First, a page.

"I got my life back," said 18 year-old Becky Pentley, reflecting on the time she spent at a support centre centre to help her overcome anorexia nervosa.
The teenager from Southampton is now campaigning for similar intensive treatment for others with eating disorders.
She says she has "let go" of her anorexia and is planning a skydive to raise money for the April House facility in Southampton where she was treated.
It comes as Southern Healthcare NHS Trust announces plans to increase the opening hours of the unit.
'Fell into a trap'
Becky said her eating difficulties had "crept up on her" through her teens until they began to have a serious impact on her health.
"I thought everything would be OK if I lost weight and my life would be perfect - I think that's the trap a lot of people fall into."
Becky admitted being "quite scared" when she was first referred to the centre.
The day centre offers people with eating disorders support during mealtimes, discussion groups on body image and self-esteem as well as practical sessions on cooking and food shopping.
"The Day Support Programme gave me the strength, insight and tools that I needed to begin the difficult fight to get my life back which I had lost to anorexia," she said.
"I got my health back, I got my life back, my relationships got better and better. I've been able to rebuild college and work - everything is fitting into place."
She is hoping more people can experience the same kind of day-to-day treatment.
"If it was open 12 hours a day, seven days a week, people would stand a far better chance of getting the help they need.
"When you are in an eating disorder, recovery can seem impossible. I've personally experienced the journey of letting go of my anorexia."
'Jumping into the unknown'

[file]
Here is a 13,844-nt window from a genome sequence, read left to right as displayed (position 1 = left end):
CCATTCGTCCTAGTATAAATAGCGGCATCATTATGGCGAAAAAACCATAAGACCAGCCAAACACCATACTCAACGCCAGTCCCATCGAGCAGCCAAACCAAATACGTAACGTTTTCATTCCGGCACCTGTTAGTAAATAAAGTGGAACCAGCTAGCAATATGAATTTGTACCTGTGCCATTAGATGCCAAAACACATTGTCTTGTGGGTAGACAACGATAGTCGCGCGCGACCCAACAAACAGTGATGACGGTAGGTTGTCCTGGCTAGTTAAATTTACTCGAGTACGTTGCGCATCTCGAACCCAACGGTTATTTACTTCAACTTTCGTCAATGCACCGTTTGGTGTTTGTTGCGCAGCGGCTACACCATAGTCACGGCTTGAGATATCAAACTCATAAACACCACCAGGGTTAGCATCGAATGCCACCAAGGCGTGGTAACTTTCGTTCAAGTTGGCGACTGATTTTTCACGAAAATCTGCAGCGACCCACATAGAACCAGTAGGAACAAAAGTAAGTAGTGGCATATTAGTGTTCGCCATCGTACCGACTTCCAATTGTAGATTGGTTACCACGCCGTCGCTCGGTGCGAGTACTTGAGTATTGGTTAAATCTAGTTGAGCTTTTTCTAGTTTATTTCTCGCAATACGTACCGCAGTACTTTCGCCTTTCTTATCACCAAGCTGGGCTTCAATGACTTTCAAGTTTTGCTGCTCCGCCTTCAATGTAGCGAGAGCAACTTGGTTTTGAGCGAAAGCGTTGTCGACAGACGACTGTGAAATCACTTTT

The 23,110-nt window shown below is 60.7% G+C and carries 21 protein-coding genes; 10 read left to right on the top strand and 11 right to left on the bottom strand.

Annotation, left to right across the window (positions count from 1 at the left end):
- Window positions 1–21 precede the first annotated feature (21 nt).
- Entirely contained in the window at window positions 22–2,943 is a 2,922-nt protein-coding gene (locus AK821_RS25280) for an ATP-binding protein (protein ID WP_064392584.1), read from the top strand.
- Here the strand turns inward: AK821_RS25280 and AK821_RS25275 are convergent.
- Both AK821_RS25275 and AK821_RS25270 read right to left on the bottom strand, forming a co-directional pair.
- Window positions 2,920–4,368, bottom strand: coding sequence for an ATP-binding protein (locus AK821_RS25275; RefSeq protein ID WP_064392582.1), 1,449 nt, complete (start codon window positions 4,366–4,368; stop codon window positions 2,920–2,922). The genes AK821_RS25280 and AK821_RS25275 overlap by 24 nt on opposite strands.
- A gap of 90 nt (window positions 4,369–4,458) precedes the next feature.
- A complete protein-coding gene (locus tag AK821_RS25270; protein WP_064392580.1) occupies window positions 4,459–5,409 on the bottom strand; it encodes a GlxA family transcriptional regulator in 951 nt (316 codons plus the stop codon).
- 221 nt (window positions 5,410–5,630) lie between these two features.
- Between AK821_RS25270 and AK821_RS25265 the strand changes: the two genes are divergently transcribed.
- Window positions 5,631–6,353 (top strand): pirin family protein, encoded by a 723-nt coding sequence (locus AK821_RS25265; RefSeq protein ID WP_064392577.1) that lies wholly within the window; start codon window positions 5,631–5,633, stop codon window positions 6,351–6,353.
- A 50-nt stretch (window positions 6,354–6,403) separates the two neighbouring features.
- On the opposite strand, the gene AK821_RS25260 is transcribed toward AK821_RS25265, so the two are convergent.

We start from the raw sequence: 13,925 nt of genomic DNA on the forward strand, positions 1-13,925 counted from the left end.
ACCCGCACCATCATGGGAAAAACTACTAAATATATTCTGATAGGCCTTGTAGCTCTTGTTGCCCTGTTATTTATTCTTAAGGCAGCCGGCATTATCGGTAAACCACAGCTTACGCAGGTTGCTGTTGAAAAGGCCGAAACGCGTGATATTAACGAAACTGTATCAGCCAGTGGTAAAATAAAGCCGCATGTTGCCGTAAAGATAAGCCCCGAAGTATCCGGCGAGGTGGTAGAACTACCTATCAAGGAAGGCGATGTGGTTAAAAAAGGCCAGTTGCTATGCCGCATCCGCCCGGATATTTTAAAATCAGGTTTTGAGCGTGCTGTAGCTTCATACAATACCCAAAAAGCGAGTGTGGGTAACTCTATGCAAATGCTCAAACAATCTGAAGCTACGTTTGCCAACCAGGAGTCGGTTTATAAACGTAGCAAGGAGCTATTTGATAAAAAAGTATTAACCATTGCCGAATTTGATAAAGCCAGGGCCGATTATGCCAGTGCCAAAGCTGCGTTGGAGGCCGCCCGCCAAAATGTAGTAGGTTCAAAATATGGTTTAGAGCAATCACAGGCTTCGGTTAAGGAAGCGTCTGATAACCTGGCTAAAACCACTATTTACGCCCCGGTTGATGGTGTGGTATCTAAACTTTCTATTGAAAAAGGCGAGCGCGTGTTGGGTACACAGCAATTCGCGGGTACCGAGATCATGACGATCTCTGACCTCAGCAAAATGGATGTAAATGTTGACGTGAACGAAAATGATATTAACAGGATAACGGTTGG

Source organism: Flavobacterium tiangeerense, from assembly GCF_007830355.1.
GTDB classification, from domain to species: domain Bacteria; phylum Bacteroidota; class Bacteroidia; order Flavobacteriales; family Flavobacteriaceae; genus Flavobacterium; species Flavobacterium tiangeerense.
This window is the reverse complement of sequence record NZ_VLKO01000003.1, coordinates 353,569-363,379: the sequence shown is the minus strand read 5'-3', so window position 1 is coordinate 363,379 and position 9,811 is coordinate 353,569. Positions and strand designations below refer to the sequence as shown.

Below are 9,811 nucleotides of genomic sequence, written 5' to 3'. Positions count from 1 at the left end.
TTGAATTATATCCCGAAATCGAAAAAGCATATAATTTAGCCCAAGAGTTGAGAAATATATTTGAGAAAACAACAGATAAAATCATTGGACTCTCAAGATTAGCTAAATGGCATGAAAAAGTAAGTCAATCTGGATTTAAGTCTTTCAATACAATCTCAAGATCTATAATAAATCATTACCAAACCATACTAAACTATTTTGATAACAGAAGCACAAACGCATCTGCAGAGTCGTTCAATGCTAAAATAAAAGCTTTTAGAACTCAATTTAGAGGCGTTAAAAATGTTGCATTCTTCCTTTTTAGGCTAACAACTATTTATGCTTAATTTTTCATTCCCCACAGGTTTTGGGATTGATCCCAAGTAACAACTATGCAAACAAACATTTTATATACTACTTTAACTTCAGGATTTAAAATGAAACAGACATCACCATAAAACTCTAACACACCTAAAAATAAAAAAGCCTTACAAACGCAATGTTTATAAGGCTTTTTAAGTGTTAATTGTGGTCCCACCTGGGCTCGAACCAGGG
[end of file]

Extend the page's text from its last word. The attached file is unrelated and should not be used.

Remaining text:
Dr Hannah Turner, consultant clinical psychologist at April House, said she had seen a "steady increase" in referrals over the past five years, with the centre now treating up to 450 people a year.
She puts it down to increased awareness of eating disorders and an increased willingness for friends and families to talk about any concerns.
In the new year the facility is due to be among the first in the country to pilot an extension to its opening times, to 11 hours each weekday.
It is currently open from 08:30-17:00 on Monday to Thursday and 08:30-16:30 on Fridays.
"The feedback from patients would suggest it has helped a lot of people actively achieve their recovery goals.
"One of the aims of the extra hours is to help people intensively, flexibly and locally - this programme enables us to support people at an earlier point in their illness," said Dr Turner.
As part of her Freedom to Fly campaign, Becky is planning a skydive in February.
"Doing a skydive is like recovery - jumping into the unknown and just trusting it's going to be OK.
"I've seen how much this programme can help people. You can still get back from that place - from rock bottom."